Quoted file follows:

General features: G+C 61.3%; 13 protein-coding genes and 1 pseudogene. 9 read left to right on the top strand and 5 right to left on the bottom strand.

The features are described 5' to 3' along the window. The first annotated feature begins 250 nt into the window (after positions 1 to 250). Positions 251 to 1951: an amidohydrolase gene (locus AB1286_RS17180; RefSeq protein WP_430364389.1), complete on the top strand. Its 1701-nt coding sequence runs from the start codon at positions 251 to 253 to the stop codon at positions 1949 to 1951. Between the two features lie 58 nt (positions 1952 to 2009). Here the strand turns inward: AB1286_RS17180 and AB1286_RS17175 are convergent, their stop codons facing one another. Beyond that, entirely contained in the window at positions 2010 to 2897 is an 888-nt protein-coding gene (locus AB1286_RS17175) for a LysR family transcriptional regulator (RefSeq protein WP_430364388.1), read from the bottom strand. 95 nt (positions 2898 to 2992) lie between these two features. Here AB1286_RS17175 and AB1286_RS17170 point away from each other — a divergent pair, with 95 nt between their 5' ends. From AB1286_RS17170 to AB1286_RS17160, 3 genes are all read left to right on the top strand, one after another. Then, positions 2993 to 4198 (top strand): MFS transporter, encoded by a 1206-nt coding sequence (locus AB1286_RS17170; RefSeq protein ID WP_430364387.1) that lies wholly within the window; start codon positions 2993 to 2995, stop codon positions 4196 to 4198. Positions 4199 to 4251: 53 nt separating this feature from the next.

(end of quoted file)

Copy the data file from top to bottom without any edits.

General features: G+C 61.3%; 13 protein-coding genes and 1 pseudogene. 9 read left to right on the top strand and 5 right to left on the bottom strand.

The features are described 5' to 3' along the window. The first annotated feature begins 250 nt into the window (after positions 1 to 250). Positions 251 to 1951: an amidohydrolase gene (locus AB1286_RS17180; RefSeq protein WP_430364389.1), complete on the top strand. Its 1701-nt coding sequence runs from the start codon at positions 251 to 253 to the stop codon at positions 1949 to 1951. Between the two features lie 58 nt (positions 1952 to 2009). Here the strand turns inward: AB1286_RS17180 and AB1286_RS17175 are convergent, their stop codons facing one another. Beyond that, entirely contained in the window at positions 2010 to 2897 is an 888-nt protein-coding gene (locus AB1286_RS17175) for a LysR family transcriptional regulator (RefSeq protein WP_430364388.1), read from the bottom strand. 95 nt (positions 2898 to 2992) lie between these two features. Here AB1286_RS17175 and AB1286_RS17170 point away from each other — a divergent pair, with 95 nt between their 5' ends. From AB1286_RS17170 to AB1286_RS17160, 3 genes are all read left to right on the top strand, one after another. Then, positions 2993 to 4198 (top strand): MFS transporter, encoded by a 1206-nt coding sequence (locus AB1286_RS17170; RefSeq protein ID WP_430364387.1) that lies wholly within the window; start codon positions 2993 to 2995, stop codon positions 4196 to 4198. Positions 4199 to 4251: 53 nt separating this feature from the next.